You can find the article here.

Do Market Oriented Firms Demonstrate Clarity on Their Value Discipline?  Evidence from Illinois Beef Producers

A market orientation has been shown to lead to improved firm performance in a variety of industries (Narver and Slater, 1990; Deshpande et al., 1993). In previous research, it has been argued that performance benefits are a result of a greater awareness of the sources of value the product provides to the consumer, without specifically describing how value was created. Treacy and Wiersema (1993) developed the concept of value disciplines, which are three distinctive means of value provision, namely operational excellence, customer intimacy and product leadership. More recently, Narver et al. (1998) argued that market oriented firms have a clear understanding of how they provide value to customers, but this assertion has yet to be empirically tested. A new scale was developed and tested to measure the choice and clarity of value discipline. Using a sample of 343 Illinois beef producers, results show that organizational learning, innovativeness, and extreme levels of market orientation contribute to value discipline clarity while moderate levels of market orientation have the opposite effect.

You can find the article here.

Market Orientation, Innovation and Entrepreneurship: An Empirical Examination of the Illinois Beef Industry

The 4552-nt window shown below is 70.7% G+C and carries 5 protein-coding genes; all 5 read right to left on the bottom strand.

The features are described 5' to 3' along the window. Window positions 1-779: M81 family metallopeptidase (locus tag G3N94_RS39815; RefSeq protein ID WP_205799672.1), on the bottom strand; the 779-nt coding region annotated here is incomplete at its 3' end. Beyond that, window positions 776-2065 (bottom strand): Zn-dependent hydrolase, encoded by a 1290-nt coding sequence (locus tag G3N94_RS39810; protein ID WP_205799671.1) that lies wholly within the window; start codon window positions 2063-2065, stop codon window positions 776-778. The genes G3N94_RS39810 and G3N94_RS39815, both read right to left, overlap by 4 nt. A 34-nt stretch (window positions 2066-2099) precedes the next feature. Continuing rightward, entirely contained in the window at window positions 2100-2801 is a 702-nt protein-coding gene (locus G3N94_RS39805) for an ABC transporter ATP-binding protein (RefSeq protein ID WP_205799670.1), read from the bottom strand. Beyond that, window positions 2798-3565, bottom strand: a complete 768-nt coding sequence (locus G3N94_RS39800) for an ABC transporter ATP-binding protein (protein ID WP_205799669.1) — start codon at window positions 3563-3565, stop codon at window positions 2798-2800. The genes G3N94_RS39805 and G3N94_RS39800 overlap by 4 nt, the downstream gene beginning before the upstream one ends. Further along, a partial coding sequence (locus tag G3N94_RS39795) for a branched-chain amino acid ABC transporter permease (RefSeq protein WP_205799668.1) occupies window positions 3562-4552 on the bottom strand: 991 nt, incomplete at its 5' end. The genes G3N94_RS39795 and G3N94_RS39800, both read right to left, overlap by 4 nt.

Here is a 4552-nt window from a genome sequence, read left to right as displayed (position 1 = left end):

This paper explores the importance of a producer’s market orientation on their subjective performance within agricultural commodity markets. Using a structural equation model of beef producers, our findings suggest that market oriented firms are highly innovative and achieve superior performance. These findings are consistent with previous research on the market orientation-performance relationship in heterogeneous product markets. The cost focus of a firm was also found to have a significant influence on innovation, but no direct effect on performance. This suggests that beef producers should follow a balanced approach utilizing both an external market and an internal productivity focus to achieve
superior returns as opposed to solely focusing on internal productivity as many producers currently do.

You can find the article here.